For a long time the early Muslims suffered persecution and torture at the hands of the Quraysh. The Holy Prophet and the Muslims never retaliated, simply because there were no commands from God to this effect. Finally, when persecution had reached its peak, permission to fight in self defense was granted to the Muslims. However, the purpose of fighting was limited to establishing freedom of worship and removing oppression and iniquity. Muslims were strongly enjoined to spare the lives of women and children, to treat the prisoners of war with kindness, to restrain at all times from any excesses, and to restore peace as soon as possible. This is the true concept of jihad in Islam.
ISLAMIC MANNERS AND ETIQUETTES
There are certain manners and etiquettes that a Muslim follows when conducting his affairs in the society. Following are some examples:
- When two Muslims meet, they greet each other by saying Assalamo alaikum, meaning “peace be upon you”, and wa alaikum assalam, and “upon you be peace”.
- When Muslims undertake any activity, they always start it with the name of God, saying: Bismillah ar Rahman ar Raheem, meaning: “I begin in the name of Allah, the Most Gracious, Ever Merciful”.
- When Muslims terminate an activity, such as the eating of one’s meal, they say Alhamdo Lillah, meaning: ‘praise be to God.’ This phrase is said at many other occasions when expressing gratitude to God.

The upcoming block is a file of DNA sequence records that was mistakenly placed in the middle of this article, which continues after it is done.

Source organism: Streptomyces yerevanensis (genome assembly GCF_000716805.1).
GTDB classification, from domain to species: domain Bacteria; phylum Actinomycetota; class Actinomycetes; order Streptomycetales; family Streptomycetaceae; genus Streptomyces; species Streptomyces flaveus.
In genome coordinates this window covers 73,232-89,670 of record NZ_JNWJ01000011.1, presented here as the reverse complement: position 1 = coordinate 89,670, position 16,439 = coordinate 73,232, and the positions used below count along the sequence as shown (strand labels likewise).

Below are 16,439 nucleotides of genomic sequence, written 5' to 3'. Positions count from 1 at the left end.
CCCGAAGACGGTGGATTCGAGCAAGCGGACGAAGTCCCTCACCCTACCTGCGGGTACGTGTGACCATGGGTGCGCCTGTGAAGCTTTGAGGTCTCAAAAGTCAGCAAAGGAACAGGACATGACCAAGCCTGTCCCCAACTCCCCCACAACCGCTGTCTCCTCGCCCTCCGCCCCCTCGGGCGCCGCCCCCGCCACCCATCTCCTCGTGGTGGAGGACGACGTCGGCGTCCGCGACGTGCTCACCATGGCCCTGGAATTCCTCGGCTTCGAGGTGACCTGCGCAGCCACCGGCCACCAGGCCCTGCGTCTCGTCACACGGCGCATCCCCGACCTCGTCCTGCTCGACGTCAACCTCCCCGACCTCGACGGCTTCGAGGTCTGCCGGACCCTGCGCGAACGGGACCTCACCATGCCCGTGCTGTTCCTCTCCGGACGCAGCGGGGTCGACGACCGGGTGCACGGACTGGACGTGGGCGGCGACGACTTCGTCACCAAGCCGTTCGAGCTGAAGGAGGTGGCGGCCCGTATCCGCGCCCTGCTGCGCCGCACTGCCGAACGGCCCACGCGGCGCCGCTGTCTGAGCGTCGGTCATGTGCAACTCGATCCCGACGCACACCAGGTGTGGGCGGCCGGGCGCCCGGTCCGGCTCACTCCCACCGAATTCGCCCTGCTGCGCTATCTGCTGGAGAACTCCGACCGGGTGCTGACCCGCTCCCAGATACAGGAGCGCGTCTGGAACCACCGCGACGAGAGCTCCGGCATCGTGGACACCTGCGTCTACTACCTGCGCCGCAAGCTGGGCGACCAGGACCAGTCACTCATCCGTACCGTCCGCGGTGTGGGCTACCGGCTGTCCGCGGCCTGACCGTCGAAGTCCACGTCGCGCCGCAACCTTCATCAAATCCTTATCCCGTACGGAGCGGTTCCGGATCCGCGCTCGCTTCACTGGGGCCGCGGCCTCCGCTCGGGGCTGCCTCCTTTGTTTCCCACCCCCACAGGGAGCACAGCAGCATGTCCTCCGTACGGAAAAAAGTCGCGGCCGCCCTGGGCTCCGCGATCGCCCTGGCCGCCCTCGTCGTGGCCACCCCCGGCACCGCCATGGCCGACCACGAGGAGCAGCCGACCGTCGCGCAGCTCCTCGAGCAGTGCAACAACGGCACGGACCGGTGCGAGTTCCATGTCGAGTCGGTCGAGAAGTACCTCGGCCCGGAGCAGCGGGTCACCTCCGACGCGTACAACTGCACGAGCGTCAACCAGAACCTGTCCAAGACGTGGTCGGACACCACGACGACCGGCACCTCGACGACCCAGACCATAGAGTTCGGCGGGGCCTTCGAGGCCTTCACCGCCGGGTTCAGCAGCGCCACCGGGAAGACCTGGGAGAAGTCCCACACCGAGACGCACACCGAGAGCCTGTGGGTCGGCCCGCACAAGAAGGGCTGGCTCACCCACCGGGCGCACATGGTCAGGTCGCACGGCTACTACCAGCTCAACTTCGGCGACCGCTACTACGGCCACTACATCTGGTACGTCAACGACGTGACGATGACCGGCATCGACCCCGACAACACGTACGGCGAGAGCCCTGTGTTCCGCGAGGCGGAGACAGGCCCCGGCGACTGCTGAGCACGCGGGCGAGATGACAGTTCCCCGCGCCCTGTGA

- When a Muslim talks about carrying out some activity in the future, he always adds the phrase insha Allah, meaning: ‘if God be willing.’
- When a Muslim receives a favour or a gift he thanks the person by saying jazakomullah meaning: ‘may God reward you.’
- When a Muslim hears sad news, particularly of someone passing away, he says inna lillahe wa inna alaihe rajeoon meaning: ‘we belong to God, and unto Him shall we return.’
- When a person sneezes, he says Alhamdo lillah, ‘praise be to God’; the other person who hears him sneeze, says yar ham komullah meaning: ‘may God have mercy on you.’ Then, the first person says: ‘yahdee komullah’ (May Allah guide you) and the second person concludes Yusleh lakum balokum (May Allah set all your affairs right).
- When a Muslim wants to enter another’s home, he first greets the dwellers and then asks for permission to enter. It is prohibited to enter someone’s home without his permission or knowledge.
- A Muslim does not talk evil against somebody particularly at his back. This act of backbiting is not only impolite but also sinful and cowardly in Islam. If a genuine complaint exists against someone, it should first of all be brought to that person’s own attention.